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How Harrow Fair got so good so quick

I became a fan of Miranda Mulholland after seeing her perform with Great Lake Swimmers at the 2013 Kitchener Blues Festival. Her ability to bring the Swimmers’ songs to a whole other level and her expressive and powerful fiddle playing were totally mesmerizing. So when I learned that she was performing as part of a new duo, I didn’t hesitate to go see them as soon as I could. My first opportunity came in 2017 at the Kingsville Music Festival where I instantly became a fan of Harrow Fair, the duo comprised of Miranda Mulholland and Andrew Penner.

I’ve been fortunate enough to have seen them several times now, most recently during the second annual Troubadour Festival in Barrie, ON last month. The duo graciously granted me an interview before performing a blistering set at the beautiful St. Andrew’s Presbyterian Church on the opening night of the two-day festival.

Harrow Fair formed when Miranda met Andrew through the Toronto music scene. The two started writing songs together after the release of Miranda’s solo album, 2014’s Whipping Boy, on which Andrew played the dobro.

“We wrote a bunch of stuff pretty quickly,” Andrew said. “We didn’t really talk about it that much. It was just more like it worked really well, and there was a cool chemistry, and there was a sound that kind of happened right away.”

Miranda had been a member of Great Lake Swimmers and Andrew a member of Sunparlour Players, and they worked closely together to carefully craft a specific sound for their new act.

“We had a discussion about, ‘What do we want to do as far as what it’s going to look like?’” Andrew said. “It wasn’t a super long discussion … But I think the discussion was more like stripping that down even more, where it was just something much simpler that was still providing enough of a wide kind of sonic thing going on. You have the sizzle of hi-hats, and then you have the fiddle that can just go through, but it’s going through pedals and going through amps.”

For Miranda, working with Andrew has been extremely positive and has allowed her to continue to grow as an artist, she said, even though she already has years of experience.

“I’ve been taking more chances ’cause Andrew kind of allows me to take more chances sonically than I perhaps could’ve in other bands,” she said. “And I can kind of be a little more rock n’ roll, I guess, in a way that I really wasn’t able to before.”

Together, Miranda and Andrew manage to appear as if they’ve been playing together for over a decade even though it’s only been about half that. Their Troubadour Festival set highlighted their ability to perform a tight and memorable show featuring subtle gestures between the two members as they effortlessly balanced their individual roles to form a homogeneous duo. Miranda chalks up that dynamic to good communication, she said.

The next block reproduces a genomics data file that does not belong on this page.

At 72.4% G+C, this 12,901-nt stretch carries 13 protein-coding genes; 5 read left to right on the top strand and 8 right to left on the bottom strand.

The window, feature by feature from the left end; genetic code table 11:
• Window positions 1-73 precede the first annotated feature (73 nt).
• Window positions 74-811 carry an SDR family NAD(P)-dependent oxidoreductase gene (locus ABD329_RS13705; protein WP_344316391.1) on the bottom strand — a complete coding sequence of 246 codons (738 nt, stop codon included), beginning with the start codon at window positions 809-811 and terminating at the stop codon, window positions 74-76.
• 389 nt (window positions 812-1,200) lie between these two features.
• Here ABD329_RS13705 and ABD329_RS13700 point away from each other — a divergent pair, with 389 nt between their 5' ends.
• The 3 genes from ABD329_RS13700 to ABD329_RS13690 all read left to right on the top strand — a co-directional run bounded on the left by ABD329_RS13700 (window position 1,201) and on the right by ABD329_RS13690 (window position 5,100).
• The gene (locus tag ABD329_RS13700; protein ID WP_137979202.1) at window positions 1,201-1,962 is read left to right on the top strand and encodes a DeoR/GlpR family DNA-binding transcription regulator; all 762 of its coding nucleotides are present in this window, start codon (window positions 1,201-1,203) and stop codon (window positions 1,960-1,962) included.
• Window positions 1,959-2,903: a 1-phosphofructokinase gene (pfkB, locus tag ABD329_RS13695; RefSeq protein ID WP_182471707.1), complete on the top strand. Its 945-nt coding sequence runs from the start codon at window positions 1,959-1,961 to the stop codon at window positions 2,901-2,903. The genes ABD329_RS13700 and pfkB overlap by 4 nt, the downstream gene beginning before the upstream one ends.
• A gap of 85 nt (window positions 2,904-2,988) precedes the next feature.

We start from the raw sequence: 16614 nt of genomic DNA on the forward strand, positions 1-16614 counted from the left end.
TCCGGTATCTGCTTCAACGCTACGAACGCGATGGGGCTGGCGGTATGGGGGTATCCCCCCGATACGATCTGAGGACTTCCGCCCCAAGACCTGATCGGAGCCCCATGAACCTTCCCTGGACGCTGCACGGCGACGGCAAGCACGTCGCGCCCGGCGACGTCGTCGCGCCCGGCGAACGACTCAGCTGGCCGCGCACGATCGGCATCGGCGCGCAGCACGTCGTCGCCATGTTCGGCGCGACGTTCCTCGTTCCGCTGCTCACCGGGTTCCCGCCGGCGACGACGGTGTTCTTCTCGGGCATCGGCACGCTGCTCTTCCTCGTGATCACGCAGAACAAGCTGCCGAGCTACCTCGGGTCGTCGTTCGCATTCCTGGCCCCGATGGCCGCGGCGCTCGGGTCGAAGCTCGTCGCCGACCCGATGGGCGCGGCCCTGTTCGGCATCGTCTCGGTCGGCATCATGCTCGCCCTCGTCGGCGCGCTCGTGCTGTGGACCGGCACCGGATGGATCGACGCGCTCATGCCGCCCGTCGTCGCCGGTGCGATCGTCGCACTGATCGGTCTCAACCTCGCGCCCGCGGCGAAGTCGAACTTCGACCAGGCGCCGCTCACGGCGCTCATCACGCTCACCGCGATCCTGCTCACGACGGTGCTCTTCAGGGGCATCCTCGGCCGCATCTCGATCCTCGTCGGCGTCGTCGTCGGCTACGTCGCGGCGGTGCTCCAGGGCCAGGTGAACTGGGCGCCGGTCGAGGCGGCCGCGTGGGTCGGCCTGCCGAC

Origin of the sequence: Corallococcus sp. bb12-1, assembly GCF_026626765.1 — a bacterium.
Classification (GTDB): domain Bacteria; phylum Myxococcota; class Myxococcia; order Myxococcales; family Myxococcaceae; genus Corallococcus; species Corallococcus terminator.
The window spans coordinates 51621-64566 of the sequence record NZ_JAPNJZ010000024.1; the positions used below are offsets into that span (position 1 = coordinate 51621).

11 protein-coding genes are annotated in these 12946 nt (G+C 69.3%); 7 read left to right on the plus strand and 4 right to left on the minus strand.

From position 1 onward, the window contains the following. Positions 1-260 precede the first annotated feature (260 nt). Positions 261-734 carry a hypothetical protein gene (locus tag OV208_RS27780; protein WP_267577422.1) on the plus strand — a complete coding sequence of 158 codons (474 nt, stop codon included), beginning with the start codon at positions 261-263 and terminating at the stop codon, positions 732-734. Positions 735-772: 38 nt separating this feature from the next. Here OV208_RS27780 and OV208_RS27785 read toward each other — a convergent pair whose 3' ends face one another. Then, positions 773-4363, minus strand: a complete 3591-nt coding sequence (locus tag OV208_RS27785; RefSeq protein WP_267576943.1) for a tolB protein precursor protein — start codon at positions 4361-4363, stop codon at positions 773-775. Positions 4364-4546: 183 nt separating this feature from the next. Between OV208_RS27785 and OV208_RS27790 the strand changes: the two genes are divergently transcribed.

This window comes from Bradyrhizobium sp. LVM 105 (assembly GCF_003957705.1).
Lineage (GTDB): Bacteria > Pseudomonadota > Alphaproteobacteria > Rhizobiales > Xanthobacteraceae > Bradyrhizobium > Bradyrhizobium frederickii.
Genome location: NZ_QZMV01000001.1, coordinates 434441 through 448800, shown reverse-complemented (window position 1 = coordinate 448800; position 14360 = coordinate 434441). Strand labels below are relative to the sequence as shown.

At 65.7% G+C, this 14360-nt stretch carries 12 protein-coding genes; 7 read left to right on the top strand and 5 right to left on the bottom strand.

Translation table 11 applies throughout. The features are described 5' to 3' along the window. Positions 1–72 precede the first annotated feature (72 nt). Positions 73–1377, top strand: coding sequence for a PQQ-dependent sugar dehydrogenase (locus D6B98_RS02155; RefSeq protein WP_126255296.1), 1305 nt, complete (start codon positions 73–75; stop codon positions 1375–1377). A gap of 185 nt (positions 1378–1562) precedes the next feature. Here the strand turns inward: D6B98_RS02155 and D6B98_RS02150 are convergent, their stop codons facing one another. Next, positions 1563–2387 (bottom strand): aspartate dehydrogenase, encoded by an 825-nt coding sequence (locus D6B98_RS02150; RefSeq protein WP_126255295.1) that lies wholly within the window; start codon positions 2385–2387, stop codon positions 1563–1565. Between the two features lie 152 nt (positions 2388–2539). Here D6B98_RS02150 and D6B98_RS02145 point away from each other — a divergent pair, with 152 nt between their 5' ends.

“We had a good place to start from,” she said. “I think going on really long drives on tour you get to know each other really well, and you have a lot of trust.”

“We’ve both played so much I think we know when not to question things,” Andrew added, “Then we also know when to question things.”

One of Miranda’s favourite moments from touring occurred when the duo was playing a small venue upstairs from a pub in the U.K. – it was a moment that Miranda said taught her not to make assumptions about an audience or a situation.

“There was an old lady in the front row, and I looked out, and I just thought, ‘Oh god. She’s just going to get blasted. She’s going to hate this. She’s going to hate us,’ “And I had that in my head, and then she just loved it so much, and she was toe-tapping and clapping along, and I thought, “Right right, it’s not up to me to make judgments about how they’re going to take us. It’s up to me and us to give people something they might not expect and just be as authentic as possible … I remind myself of that any time I ever start getting that little value judgement.”

Harrow Fair’s debut album Call To Arms was released in 2016 and the duo’s ability to continue to tour in support of the album surprises even themselves, Andrew said.

“The length of a record, or the legs that different projects have, and when they all of a sudden take-off is like constantly surprising,” Andrew said. “Sometimes it’s just people seeing you at the right festival.”

As a fan of the duo, and after seeing them a number of times, I can attest to the fact that the songs from Call To Arms still sound fresh when performed live. However, fans, including myself, will be happy to hear that the duo is planning to release a new album next spring. Andrew produced and recorded it at his studio and the Lincoln County Social Club studio, both in Toronto. The act debuted some new material from it at the Troubadour Festival and are planning another UK tour in the spring – in addition to summer festival appearances, a North American tour, and a return to the UK in the fall.

I for one cannot wait to hear the new album in its entirety and see them again live as soon as I can.

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